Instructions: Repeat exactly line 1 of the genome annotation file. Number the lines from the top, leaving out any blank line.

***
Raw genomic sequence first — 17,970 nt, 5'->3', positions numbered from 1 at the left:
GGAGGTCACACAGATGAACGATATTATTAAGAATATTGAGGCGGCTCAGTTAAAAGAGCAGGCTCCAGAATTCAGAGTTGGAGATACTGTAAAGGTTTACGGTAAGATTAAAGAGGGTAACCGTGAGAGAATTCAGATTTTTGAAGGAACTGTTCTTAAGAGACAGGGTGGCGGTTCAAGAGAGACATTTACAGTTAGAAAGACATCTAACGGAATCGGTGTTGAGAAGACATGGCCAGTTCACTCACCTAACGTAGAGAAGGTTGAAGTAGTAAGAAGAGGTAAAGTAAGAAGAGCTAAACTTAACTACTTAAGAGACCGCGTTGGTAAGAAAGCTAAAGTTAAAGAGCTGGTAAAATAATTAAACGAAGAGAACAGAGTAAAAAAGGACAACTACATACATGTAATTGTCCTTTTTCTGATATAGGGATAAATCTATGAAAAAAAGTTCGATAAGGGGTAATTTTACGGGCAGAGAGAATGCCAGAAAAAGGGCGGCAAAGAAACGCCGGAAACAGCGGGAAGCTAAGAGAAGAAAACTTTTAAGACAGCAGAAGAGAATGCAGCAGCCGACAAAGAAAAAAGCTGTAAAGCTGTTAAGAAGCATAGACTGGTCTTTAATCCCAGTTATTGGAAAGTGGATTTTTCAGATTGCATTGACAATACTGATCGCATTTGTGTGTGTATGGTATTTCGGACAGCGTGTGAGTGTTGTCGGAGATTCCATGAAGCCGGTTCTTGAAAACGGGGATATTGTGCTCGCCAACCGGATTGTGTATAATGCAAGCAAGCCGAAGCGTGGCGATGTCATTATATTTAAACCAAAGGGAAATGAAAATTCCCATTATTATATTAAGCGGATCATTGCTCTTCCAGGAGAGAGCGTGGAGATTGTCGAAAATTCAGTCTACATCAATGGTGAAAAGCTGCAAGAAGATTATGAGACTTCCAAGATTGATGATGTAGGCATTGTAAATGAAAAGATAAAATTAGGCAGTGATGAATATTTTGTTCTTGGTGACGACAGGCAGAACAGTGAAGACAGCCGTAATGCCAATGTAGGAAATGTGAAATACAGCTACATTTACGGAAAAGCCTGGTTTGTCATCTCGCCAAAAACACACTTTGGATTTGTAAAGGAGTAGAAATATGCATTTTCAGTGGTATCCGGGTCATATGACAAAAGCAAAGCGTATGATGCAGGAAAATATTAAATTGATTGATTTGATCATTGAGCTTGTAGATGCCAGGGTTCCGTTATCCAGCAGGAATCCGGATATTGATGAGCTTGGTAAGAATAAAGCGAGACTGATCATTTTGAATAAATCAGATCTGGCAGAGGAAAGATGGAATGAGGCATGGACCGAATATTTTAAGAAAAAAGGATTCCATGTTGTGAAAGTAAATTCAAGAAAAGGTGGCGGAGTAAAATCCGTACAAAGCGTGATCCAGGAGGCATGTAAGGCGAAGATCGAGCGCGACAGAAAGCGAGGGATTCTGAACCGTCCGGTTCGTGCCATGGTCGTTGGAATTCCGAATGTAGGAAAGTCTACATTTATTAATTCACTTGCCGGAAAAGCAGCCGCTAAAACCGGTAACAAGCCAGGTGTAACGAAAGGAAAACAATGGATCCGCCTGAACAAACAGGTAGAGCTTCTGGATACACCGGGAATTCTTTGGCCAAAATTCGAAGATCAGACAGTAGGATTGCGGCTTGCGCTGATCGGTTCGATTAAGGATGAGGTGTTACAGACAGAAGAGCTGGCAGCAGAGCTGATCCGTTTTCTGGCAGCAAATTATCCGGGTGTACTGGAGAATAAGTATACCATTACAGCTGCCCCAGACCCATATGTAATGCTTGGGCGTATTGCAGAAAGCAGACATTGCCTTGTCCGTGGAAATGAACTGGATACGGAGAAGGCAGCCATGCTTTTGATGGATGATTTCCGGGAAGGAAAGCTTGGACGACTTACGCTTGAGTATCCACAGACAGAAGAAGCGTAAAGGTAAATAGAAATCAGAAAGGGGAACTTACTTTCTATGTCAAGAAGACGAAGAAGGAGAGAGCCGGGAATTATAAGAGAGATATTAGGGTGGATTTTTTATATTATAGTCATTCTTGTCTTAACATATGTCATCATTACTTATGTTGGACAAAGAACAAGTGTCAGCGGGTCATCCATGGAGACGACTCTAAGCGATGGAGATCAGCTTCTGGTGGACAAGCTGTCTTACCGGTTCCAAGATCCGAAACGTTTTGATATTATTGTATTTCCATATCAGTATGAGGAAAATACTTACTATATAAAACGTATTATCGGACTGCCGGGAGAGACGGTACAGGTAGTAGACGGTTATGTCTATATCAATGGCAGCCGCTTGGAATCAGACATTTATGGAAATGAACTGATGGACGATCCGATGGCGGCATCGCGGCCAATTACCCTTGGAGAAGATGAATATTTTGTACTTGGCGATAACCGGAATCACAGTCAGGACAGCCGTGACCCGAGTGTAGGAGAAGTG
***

Raw genomic sequence first — 17,970 nt, 5'->3', positions numbered from 1 at the left: